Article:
NOBLE`s goal is to be recognized as a highly skilled public service organization that is at the forefront of finding solutions to law enforcement issues and concerns, as well as the ever-changing needs of African-American communities. Brenda Goss Andrews retired from the Detroit Police Department as deputy chief with over 25 years of dedicated public service. She was promoted from police officer to deputy chief and was the first woman in the department`s history to manage and control the police department`s $400 million budget and thirty million dollars in state and federal grants. As Deputy Director, she was one of the commanders of the August 2003 incident, which lasted several days, and was responsible, among other things, for the purchase of generators for the districts and the commissioning of the 911 system. They exchanged views on the extremely high crime rate in black urban communities and the socio-economic conditions that lead to crime and violence. They raised questions on relevant issues such as fairness in the administration of justice, relations with the police community, the hiring and promotion of Black police officers, and the unique problems of the Black police executive. The Joint Center for Political and Economic Studies (JCPES) coordinated this unprecedented event, which brought together sixty (60) senior black law enforcement officials from twenty-four (24) states and fifty-five (55) major cities in the Washington, D.C. area to attend. Brenda holds a Bachelor of Business Administration from Howard University in Washington, D.C., a Master of Science in Criminal Justice from Michigan State University, and a Ph.D. in Criminal Justice from Walden University. She graduated in Grade 171 from the FBI National Associates Academy in Quantico, Virginia. Brenda is a member of several police associations, PERF, IACP, FBINAA, NAWLEE and NOBWLE. The National Organization of Black Law Enforcement Executives (NOBLE) is a group of members consisting primarily of black law enforcement CEOs and command-level officials in local, state, state, state, and federal governments.
The company is headquartered in Washington, DC, and has 57 chapters in the United States, one in St. Kitts and Nevis and one in the United Kingdom. Ensure equality in the administration of justice in the provision of public services to all communities and serve as a conscience for law enforcement authorities by engaging in the justice system through actions. The organization was founded in 1976 at a three-day symposium to combat crime in low-income urban areas. The symposium brought together 60 senior black law enforcement officials from 24 states and 55 major cities. They exchanged views on the high crime rate in Black urban communities and the socio-economic conditions that lead to crime and violence, as well as on relevant issues such as equity in the administration of justice (or lack thereof), strained relations between the police and the community, the hiring and promotion of Black police officers, and the unique problems faced by Black police officers and Black police officers in general. From. Recognizing that Black law enforcement officials could more effectively influence the criminal justice system with one voice, symposium participants deviated from the agenda set out to form NOBLE. One of the original founders of NOBLE was former NYPD Patrol Leader William R. Bracey. Our ability to achieve our goals is closely linked to the support we receive from our individual donors and corporate sponsors. We depend on these people for the financial resources that allow us to offer programs that are “In the Community – FOR THE COMMUNITY”.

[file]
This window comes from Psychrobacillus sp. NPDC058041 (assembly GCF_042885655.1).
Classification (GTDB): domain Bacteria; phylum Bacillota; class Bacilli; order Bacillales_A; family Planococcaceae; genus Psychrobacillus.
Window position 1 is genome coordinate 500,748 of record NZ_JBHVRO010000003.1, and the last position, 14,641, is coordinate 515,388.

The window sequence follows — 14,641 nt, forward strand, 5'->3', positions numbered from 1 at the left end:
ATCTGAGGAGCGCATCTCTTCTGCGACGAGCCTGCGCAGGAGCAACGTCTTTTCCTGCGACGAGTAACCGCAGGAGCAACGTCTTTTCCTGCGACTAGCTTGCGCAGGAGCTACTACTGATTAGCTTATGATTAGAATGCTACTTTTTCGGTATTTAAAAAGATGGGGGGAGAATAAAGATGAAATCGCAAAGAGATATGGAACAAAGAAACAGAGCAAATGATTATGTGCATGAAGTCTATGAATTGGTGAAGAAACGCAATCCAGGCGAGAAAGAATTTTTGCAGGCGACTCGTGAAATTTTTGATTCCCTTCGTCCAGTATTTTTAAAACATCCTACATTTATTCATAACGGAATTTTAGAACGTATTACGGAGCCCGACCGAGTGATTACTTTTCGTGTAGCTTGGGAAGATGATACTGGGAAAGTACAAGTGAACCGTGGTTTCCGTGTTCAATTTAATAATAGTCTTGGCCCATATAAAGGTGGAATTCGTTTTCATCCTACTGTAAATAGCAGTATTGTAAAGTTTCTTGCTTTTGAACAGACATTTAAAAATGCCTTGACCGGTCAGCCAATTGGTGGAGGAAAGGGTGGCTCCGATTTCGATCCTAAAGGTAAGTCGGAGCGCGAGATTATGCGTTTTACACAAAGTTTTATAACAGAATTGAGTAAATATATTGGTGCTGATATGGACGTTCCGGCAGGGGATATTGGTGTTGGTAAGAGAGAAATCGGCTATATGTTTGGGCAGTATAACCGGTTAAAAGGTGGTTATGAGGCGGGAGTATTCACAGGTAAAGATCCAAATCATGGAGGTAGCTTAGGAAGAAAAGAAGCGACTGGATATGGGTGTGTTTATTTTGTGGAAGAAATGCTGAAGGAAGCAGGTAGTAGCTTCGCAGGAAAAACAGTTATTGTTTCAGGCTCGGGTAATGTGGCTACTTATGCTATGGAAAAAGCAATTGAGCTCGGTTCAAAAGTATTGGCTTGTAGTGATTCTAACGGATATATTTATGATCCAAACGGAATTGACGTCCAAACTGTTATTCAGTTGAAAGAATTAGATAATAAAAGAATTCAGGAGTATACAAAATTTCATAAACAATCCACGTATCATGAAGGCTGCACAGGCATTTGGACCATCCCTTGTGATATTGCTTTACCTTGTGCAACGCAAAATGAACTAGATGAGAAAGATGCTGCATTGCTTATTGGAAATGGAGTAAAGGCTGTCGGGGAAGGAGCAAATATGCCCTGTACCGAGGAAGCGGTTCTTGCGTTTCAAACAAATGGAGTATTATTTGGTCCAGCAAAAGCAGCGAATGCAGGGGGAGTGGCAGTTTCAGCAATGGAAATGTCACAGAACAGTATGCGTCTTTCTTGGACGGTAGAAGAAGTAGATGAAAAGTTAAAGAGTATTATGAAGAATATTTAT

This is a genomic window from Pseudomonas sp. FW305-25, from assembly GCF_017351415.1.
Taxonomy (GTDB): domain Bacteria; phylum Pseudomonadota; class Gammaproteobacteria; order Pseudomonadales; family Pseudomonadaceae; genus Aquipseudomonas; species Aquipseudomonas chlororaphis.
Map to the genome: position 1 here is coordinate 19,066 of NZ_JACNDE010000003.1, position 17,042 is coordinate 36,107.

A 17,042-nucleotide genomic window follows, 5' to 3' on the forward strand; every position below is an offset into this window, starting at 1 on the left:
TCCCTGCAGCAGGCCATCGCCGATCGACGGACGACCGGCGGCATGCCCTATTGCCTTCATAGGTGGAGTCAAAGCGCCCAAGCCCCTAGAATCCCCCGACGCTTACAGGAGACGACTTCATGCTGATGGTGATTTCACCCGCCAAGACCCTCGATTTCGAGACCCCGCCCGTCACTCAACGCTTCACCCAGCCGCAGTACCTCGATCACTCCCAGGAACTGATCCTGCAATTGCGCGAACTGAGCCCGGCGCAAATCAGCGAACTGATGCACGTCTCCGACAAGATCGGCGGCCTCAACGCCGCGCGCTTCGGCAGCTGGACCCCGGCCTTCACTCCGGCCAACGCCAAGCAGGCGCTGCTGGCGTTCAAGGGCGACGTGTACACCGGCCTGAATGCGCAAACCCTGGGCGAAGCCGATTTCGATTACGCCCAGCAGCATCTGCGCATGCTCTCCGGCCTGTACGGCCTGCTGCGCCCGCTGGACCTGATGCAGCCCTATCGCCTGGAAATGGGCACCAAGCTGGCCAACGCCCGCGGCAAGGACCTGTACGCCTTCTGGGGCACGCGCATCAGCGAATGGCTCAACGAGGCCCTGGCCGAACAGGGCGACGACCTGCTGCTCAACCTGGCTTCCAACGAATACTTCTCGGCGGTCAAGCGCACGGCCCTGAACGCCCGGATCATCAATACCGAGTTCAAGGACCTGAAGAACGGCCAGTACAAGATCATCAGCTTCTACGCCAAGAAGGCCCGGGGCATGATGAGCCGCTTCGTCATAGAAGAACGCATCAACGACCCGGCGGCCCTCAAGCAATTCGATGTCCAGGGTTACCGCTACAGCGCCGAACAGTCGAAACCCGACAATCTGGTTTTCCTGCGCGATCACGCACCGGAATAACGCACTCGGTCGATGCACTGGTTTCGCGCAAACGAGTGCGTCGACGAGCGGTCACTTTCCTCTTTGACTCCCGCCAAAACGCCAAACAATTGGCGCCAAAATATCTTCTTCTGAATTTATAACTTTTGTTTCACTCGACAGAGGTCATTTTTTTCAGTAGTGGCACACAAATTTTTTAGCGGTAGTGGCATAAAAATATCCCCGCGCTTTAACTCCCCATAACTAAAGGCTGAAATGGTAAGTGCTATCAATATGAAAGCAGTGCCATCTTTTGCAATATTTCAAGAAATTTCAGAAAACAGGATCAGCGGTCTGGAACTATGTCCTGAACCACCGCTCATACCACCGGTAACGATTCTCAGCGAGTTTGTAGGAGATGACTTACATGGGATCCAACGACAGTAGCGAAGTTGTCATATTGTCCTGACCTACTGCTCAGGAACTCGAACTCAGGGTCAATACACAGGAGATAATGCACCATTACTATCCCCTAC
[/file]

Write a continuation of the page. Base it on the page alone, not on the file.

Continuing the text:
The benefits for our sponsors are numerous; The best part is to be an integral part of eliminating law enforcement abuse and misconduct and promoting police professionalism in our communities. As Assistant Director, Brenda served as Project and Budget Director for an $18 million new construction of the 62,000-square-foot Southwest Public Safety Centre. She also worked with the Department of Justice on the departments` approval verdict and chaired five in-depth review committees on fatal police shootings. She has developed and taught several leadership courses for newly promoted sergeants and lieutenants. During her career, she has also worked as a street patrol and sex control police officer. As you may know, the world is experiencing a growing epidemic of respiratory diseases (COVID-19) caused by a novel coronavirus. The virus can spread from person to person. The elderly and those with underlying diseases are particularly at risk.
We take our role in protecting the health of our members and the community very seriously. Visit these federal government websites for up-to-date information on coronavirus (COVID-19). The Washington DC Metropolitan Area Chapter is one of noble`s most active chapters. Our members believe in giving back to the communities we serve! As Commander, she led the human resources (human resources) department of the departments, which included recruiting and hiring police officers, overseeing the recruitment and training of more than 2,000 officers by departments, preparing promotion exams and assessment center assessments for several thousand officers seeking promotion; and served as the Ministry`s Director of Equal Employment Opportunity (EEOC), which included training and investigations into allegations of sexual harassment, workplace violence and hostile work environments.